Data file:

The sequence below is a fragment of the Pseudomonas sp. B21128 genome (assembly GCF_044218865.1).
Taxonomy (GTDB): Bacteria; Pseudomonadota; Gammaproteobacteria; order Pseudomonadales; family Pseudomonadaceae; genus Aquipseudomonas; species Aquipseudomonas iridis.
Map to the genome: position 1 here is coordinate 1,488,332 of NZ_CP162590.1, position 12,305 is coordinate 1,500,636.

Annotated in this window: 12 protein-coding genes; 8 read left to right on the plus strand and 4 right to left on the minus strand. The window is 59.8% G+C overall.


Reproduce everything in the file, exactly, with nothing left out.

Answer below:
The sequence below is a fragment of the Pseudomonas sp. B21128 genome (assembly GCF_044218865.1).
Taxonomy (GTDB): Bacteria; Pseudomonadota; Gammaproteobacteria; order Pseudomonadales; family Pseudomonadaceae; genus Aquipseudomonas; species Aquipseudomonas iridis.
Map to the genome: position 1 here is coordinate 1,488,332 of NZ_CP162590.1, position 12,305 is coordinate 1,500,636.

Annotated in this window: 12 protein-coding genes; 8 read left to right on the plus strand and 4 right to left on the minus strand. The window is 59.8% G+C overall.